CM: I think that’s really helpful for our readers right now to see that you have to create opportunity wherever you go.

JD: I think that’s very important, your words were spot on, “create opportunity.” I think that a lot of times, people will waste time looking for an opportunity to happen. That’s not really how it works, right? It’s literally generating, we’re batteries, you gotta go out there and make it happen. We are the source of those opportunities, not anybody else.

CM: A lot of college students think that their majors hugely influence their careers. How did your computer engineering major influence or change your career as a musician?

JD: I will answer that with an anecdote. I went to The NAMM Show. The drummer in a band I was in was sponsored by Yamaha. [Yamaha invited us] to play at The NAMM Show so we went out there and we played. Honestly, the show was over after that, and they basically ushered everybody out. They asked a couple of people to stay, like six people. Then they had Stevie Wonder come in and try out new pianos and stuff like that.

I’m sitting there, and I’m having one of those “Why am I here?” moments, like “Why do I even deserve to be here?” I ended up striking up some conversation with some people, and got to meet Stevie Wonder and connected with some of his people.

But here’s the deal, I did not connect with [them] because of a conversation about music. That’s the thing; people talk to them about music all day, every day. I ended up talking to Stevie Wonder’s computer programmer who helped him. We just started talking about engineering stuff.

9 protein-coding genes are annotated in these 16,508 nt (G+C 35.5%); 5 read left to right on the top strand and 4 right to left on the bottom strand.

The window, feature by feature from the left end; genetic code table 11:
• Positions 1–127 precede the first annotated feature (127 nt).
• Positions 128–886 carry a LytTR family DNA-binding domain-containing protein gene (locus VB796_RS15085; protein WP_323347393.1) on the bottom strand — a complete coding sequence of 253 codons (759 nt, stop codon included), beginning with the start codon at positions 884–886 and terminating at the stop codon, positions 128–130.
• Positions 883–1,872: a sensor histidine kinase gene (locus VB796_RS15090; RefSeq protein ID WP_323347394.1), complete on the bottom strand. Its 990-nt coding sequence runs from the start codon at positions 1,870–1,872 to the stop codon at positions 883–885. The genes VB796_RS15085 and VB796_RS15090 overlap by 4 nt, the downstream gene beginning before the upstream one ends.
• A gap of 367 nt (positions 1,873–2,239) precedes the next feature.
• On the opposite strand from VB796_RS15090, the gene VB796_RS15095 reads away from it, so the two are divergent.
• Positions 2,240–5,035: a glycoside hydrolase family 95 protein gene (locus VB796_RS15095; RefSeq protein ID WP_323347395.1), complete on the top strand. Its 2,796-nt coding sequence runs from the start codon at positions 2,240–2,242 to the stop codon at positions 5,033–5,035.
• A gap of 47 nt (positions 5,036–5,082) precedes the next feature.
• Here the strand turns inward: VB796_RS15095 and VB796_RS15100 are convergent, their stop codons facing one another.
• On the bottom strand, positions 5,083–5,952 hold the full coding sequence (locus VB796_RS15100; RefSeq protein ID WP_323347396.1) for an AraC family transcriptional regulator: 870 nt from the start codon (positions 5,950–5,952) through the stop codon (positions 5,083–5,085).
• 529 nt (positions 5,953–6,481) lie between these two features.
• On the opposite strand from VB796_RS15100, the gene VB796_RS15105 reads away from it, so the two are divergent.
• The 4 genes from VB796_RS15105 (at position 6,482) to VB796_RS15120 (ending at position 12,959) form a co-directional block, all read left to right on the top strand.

CM: Can you tell me about which panels, sessions or shows you will present at the next NAMM Show?

JD: There’s a podcast that I will be doing with the people of NAMM. Also there’s a [Sandy Feldstein] Industry Panel talking about professionalism in music.

CM: How do you think winning the Innovation Award would have impacted your life as a college student?

JD: I wish I knew about things like this when I was young. I think having an inner role into The NAMM Show while I was in school, and being able to make the connections, oh man, to me, I would be so much further ahead. I would have probably realized then that building with people around you, not necessarily always building up, is most important.

So finding the people that are like-minded, that are doing the same things, they’re at the same places. Even if you’re from different cities, it still helps with your network. Your network is everything. It’s exposure and network, that’s the key to everything.

CM: Why do you think students should attend The NAMM Show now?

JD: Students should apply to go to The NAMM Show to really begin developing their professional network, really understanding the business around music, around the music equipment, around the programs that are out there that enable musicians to succeed.

There are so many organizations… involved with NAMM, there are so many outreach programs and nonprofits. There’s so many things that help young musicians to succeed. When you can get everybody in one place, why would you not be there?

Music Majors: The NAMM Show will get you places. Apply for the NAMM President’s Innovation Award today.

This post is sponsored by The NAMM Foundation.

Kaitlyn Tang is a third year English major at UCLA. When not going to school, she loves to immerse herself in fantasy novels, critically acclaimed films, and K-pop.